Way of the Patriarchs

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Way of the Patriarchs (blue) with Via Maris (purple) and King's Highway (red)

Way of the Patriarchs  (Hebrew: דֶּרֶךְ הֲאָבוֹת‎  Derech haʾAhvot  Lit. Way (of) the Fathers), is an ancient north south route traversing the land of Israel.[1] The name is used by biblical scholars because it was frequently travelled by Abraham, Isaac and Jacob as mentioned in biblical narratives.[2]

It is also called the Hill Road or the Ridge Route[3] because it follows the watershed ridge line of the Samarian and Judaean Mountains. It runs from Megiddo and Hazor south to Beersheba by way of Shechem,[4] Bethel, Jerusalem, Ephrath and Hebron. Unlike the Via Maris and the King's Highway which were international roads crossing the territories of many peoples, the Ridge Route was wholly within the territory of ancient Israel.

In modern times, the route roughly follows the original Highway 60[3] (without the more recent bypasses), passing through Afula, Jenin, Nablus, Ramallah, Jerusalem, Bethlehem, Halhul, Hebron and Dhahiriya.

Way of the Patriarchs in the Bible[edit]

Findings from the Way of the Patriarchs[edit]

Ritual Baths[edit]

Roman milestone adjacent to mikve near Alon Shvut

Way stations were discovered along the route between Beersheba and Jerusalem from the time of the ancient Temple and later during the Hellenistic and Roman eras. Ritual baths (Mikvaot, Hebrew: מקוואות) served pilgrims during their journey.[5][6]

Milestones[edit]

Milestones have been discovered along the route signalling that, even in Roman times, the route was used as a major road.[7] The stones represent the distance to Jerusalem.

The Maccabees in Gush Etzion[edit]

The Way of the Patriarchs can be seen in Beit Zechariah (today a small Arab village) where a battle took place between Yehuda Maccabee and the Greeks. It was there that Judah's brother, Elazar HaHorani, was killed after stabbing and killing one of the Greek elephants. This incident is commemorated by the name of the adjacent community, Elazar.

In Jerusalem[edit]

The biblical story of the Concubine of the Hill (Judges 19), tells of a small family caravan journeying on the ridge route from Bethlehem towards Jerusalem.

Ancient Jerusalem (today's Old City) was not sitiuated on the mountain watershed. Indeed, The Ridge Route did not pass directly through the ancient city but was situated just to the west, about a 20 minute walk from the city walls. The route from Bethel southwards would have passed through today's neighborhoods of Beit Hanina, Shuafat, French Hill, Givat HaMivtar and Kerem Avraham, crossing Jaffa Road at the center of modern down-town Jerusalem behind the HaMashbir Department Store building, and continuing along Shmuel HaNagid St. (peak height: Monastery of Ratisbon), King George St., Keren HaYesod St., and finally the Hebron Road to Bethlehem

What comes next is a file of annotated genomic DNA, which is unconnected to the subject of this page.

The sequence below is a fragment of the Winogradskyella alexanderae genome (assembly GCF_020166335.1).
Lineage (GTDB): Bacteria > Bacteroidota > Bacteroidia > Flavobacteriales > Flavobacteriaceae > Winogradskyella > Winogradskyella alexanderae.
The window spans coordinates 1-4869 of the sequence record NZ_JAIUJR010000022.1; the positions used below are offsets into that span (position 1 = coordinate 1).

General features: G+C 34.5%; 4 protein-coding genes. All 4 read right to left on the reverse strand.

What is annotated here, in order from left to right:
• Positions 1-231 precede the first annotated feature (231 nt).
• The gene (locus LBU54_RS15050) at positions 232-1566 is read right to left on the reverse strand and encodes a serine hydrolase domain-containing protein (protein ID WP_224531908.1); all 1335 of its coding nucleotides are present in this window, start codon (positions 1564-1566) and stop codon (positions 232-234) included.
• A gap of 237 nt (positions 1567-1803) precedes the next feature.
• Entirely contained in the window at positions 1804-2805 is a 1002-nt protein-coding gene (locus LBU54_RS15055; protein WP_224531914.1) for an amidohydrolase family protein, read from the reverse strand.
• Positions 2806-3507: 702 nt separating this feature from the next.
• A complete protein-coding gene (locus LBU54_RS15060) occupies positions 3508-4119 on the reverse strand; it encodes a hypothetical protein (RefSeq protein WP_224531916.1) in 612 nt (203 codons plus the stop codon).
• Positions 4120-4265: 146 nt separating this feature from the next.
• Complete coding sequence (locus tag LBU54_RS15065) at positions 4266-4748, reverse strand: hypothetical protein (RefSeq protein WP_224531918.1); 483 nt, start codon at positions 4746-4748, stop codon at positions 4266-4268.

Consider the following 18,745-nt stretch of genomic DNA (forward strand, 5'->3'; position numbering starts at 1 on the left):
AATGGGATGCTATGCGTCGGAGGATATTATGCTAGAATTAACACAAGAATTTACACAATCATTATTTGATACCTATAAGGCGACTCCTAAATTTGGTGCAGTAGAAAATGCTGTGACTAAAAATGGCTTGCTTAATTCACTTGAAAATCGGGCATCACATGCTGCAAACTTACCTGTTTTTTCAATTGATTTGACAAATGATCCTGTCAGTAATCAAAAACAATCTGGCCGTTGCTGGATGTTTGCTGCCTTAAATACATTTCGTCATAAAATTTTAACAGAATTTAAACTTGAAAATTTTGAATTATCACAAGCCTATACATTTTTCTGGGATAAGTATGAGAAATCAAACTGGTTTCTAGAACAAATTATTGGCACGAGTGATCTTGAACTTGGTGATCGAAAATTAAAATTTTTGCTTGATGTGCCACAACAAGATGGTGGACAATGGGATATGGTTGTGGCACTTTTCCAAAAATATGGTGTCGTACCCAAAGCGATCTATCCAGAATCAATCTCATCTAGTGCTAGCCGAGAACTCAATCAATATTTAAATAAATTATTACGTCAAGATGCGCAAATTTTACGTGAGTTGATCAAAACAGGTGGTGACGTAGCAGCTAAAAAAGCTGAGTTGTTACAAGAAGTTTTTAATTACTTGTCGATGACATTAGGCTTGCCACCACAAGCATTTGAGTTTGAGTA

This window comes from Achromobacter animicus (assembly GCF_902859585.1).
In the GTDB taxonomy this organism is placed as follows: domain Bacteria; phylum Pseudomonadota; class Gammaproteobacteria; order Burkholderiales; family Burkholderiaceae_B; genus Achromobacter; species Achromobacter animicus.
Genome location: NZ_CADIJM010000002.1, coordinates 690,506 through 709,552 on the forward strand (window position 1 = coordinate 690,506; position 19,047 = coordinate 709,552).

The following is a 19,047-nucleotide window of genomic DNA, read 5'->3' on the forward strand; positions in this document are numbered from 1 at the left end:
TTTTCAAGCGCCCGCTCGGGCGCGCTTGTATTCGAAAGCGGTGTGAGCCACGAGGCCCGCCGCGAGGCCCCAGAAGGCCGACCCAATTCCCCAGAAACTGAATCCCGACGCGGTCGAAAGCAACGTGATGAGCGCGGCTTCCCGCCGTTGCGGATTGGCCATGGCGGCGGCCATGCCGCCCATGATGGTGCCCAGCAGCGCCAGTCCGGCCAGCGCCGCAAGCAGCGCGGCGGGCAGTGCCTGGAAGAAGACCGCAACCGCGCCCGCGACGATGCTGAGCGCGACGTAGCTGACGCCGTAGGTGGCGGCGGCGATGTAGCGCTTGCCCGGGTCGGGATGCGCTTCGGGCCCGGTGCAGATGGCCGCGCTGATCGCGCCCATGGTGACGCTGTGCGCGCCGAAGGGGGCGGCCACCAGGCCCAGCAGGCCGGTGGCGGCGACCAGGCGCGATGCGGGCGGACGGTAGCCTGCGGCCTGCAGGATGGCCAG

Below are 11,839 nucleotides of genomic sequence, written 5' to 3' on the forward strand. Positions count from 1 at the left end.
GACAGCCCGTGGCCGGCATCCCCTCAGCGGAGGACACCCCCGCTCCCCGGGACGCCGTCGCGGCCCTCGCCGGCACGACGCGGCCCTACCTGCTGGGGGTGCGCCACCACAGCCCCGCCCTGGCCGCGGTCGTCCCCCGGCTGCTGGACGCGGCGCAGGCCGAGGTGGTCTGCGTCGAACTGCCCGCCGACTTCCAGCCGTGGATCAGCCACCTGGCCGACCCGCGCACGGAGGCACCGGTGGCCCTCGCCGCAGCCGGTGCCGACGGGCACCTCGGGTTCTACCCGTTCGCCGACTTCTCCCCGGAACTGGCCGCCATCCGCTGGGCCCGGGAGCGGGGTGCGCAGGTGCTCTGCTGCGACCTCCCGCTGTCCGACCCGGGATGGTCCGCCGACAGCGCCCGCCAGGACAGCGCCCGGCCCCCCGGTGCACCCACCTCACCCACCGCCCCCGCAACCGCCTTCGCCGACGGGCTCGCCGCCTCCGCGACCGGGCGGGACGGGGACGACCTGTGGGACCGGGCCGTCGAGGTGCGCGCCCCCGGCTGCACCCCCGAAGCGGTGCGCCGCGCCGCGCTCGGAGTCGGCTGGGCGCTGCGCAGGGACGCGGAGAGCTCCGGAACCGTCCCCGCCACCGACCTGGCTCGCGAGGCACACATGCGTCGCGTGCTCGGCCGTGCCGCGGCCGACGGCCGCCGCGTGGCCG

East-West connections[edit]

Way of the Patriarchs (blue), (1)Sunset Road, (2)Red Ascent, (3)Aphek Ascent, (4)Beit Horon Ascent, (5)Ayalon Road, (6)Lachish Road

The route connected to the Via Maris and the Kings Highway by way of several east-west roads:

(1) An important connection was "The Sunset Road" (Hebrew: דֶּרֶךְ מְבוֹא הַשֶּמֶשDerech Mevo HaShemesh) (Deut 11:29-30) leading from The King's Highway, crossing the Jordan River at the location of today's Adam Bridge (Jisr Damiat) and ascending through the Tirtza Valley (Wadi Al Fara) to Mount Gerizim and Shechem. Today's eastern leg of Route 57 roughly follows the ancient track.

(2) The "Red Ascent" (Hebrew: מַעֲלֵה אֲדֻמִּיםMa'ale Adumim) (Joshua 15:7 and Joshua 18:17) formed a boundary of the tribe of Judah ascending from the Valley of Achor to Debir and turning north to Gilgal. It takes its name from the red rock lining the ascent. Highway 1 between Jerusalem and the Jordan Valley follows the ancient route.

(3) To the west of Shechem, the ancient "Aphek Ascent" from the Via Maris and the coastal plain passed through Aphek, Soco and today's Kfar Saba and Qalqilyah. Highway 55 duplicates the eastern part of this route.

(4) "The Bethoron Ascent" (Hebrew: מַעֲלֵה בֵּית חוֹרוֹןMa'ale Beit Horon) (Josh 10:10) from the coastal plain passes today's Ben Gurion Airport, then rose along an offshoot of the watershed ridge leading to today's Beit Hanina as it approached Jerusalem. Today's Route 443 follows the ancient road with minor deviations.

(5) The ascent from Jaffa to Jerusalem through the Plain of Ayalon is now duplicated by Route 412, Highway 44 and Route 1.

(6) Further south, Highway 35 roughly follows the path of the ancient "Lachish Road" from Gaza, Ashkelon and Ashdod through the Lachish region to Hebron.

See also[edit]

References[edit]

  1. ^ "Major Trade Routes". BibArch. Living University. 2011-02-19. Retrieved 2012-01-08. 
  2. ^ Freedman, David Noel; Myers, Allen C.; Beck, Astrid Biles (2000). Eerdmans Dictionary of the Bible. Wm. B. Eerdman's Publishing Co. p. 1133. ISBN 9780802824004. Retrieved 2013-03-14. 
  3. ^ a b Juengst, Sara Covin (2002). The Road Home: Images for the Spiritual Journey. Westminster John Knox Press. p. 9. ISBN 9780664224264. Retrieved 2013-03-14. 
  4. ^ "Sebaste (Samaria)". Jewish Virtual Libray. American-Israel Cooperative Enterprise (AACE). 2011. Retrieved 2012-01-08. 
  5. ^ Katznelson, Natalya (2006). ""Early Roman Glass Vessels from Judea"". AIHV Annales of the 17th Congress (Antwerp University Press) 8: 167. 
  6. ^ Goren-Rosen, Y. (1999). ""The glass vessels from the miqveh near Alon Shevut"". Atiqot (Israel Antiquities Authority) 38: 85–90. ISSN 0792-8424. 
  7. ^ Dr. David Livingstone (2009-06-25). "Traditional Site of Bethel Questioned". Associates for Biblical Research. Retrieved 2012-01-08.